Mar 23, 2012

Build your Perfect Team with 'imperfect' members

“Coming together is a beginning. Keeping together is progress. Working together is success.”  - Henry Ford

We all believe the greatest players make the best team and great peopke make great teams. However, that is not always a winning strategy.
Years ago when I was working as the regional sales manager meeting sales forecasts was most important. The various regional managers spent considerable time and effort teaming to learn sales, improve efficiencies, predict more accurately so production could be planned.. all typical improvement initiatives. Outside, the teaming room we also spent a lot of time competing against each other. Some of us teamed well and others not so well. Looking back I find a pattern – the successful managers were team players as they mostly met targets the unsuccessful ones resorted to processs that were not conforming to best business practices, such as giving heavier discounts to a customer in territory A if they bought in territory B.
In the BI world whenever we went to a new customer we would start with business meetings in a team environment. However, we soon found out that this never works. Power dynamics and seniority protocol mostly redirected conversation into single directions with the rest of the participants agreeing to the seniors statements. Today, in a business workshop we mandate breakout sessions with single employees and find the quality of data is almost 500 to 600 percent better.
In team and group decision we consistently find groups taking very erroneous decisions under the garb of a group, but actually directed by a single protocol member.
Looking at Gartner reports on BI this must be true as all BI decisions are group decisions and more than 50% reported decisions are totally wrong. If team decisions were always correct we would not be faced with a less than 50% return on most global BI installations.
Where did we go wrong?

Here is what we found. The answer is common sense but uncommon and difficult to install. But in each group we managed to implement this process- the results were exceptionally bright. Our research shows that to build a great BI team we need to do the following:-


Don’t just make statements, walk your talk


Most groups mandate an open door policy with total freedom to state concerns and alternatives. Yet in over 80% of the meetings we have attended it all starts with an air of open discussion until a senior person simple redirects it with stern protocol and at that time all discussions are closed. For example in a meeting just a week ago we were discussing EDW and the new FEDW options for a global BI initiative and it was taking a very healthy direction with most of the support coming from company employees. Suddenly the VP for Architecture angrily stated “I don’t see this argument going in any direction. Let me make a clear statement.. this is how I have planned …. framework”. End of group dynamics. The 4 hour meeting finished in 45 minutes. Group dynamics work on transparency and honesty to processes and standards. In group dynamics there must be no seniority but only stakeholders who come to a democratic agreement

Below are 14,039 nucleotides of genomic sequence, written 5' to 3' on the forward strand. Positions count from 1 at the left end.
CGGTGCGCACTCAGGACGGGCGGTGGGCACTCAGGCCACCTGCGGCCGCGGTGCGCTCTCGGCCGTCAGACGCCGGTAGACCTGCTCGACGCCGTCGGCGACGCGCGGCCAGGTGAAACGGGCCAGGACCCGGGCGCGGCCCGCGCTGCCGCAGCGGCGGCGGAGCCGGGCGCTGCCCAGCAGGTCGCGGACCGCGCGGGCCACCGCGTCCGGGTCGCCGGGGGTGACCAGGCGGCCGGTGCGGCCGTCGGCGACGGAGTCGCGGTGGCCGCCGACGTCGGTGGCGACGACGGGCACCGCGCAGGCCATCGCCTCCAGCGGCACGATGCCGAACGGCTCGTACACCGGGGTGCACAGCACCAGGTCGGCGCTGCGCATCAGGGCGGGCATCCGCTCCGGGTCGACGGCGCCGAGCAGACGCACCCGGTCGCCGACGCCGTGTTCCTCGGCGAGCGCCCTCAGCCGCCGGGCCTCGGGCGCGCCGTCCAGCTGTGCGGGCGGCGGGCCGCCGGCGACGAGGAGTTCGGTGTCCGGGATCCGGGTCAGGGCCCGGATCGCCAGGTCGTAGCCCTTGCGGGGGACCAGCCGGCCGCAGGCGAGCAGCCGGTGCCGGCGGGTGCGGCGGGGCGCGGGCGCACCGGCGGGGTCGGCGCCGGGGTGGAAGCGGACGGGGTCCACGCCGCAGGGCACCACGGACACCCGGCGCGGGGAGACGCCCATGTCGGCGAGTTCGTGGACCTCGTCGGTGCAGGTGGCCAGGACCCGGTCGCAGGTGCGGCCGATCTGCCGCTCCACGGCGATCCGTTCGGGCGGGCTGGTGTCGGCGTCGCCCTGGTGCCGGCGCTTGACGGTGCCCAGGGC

Don’t surround yourself with ‘Yea’ members


More than once the author has requested for some attendee and more than once the meeting owner has stated we don’t do this due to their having contradictory beliefs and concerns. The general aim of meetings could be to kill alternate opinions and concerns and replace it with a singularity of protocol instructions and compliance. Then place the single opinion as a group decision. For example, at a recent client that was having Sev1 (Severity 1 is when production BI goes down) on a daily basis a junior BI resource who had just joined the project stated ‘Sir, rather than get into Sev1 issues daily should we not conduct a BI healthcheck so we can replace this daily fire-fighting’ with ‘fire-prevention’. All conversations in the room stopped as everyone looked at the BI lead. The junior developer had stated something that was on the tip of my tongue and I was looking for the team to reward him. However, the CIO took an angry tone and stated that they had been managing the project for two years and did not want advice from fresher’s on how to run their complex environment. He then turned to the PM and asked her to talk to this ‘fresher’. An excellent recommendation squashed before it would be analyzed. The meeting continued as it did every day and six months later the ‘fresher’ has disappeared and the company still gets into daily Sev1 state.


A Yea from all participants doth not signify the best solution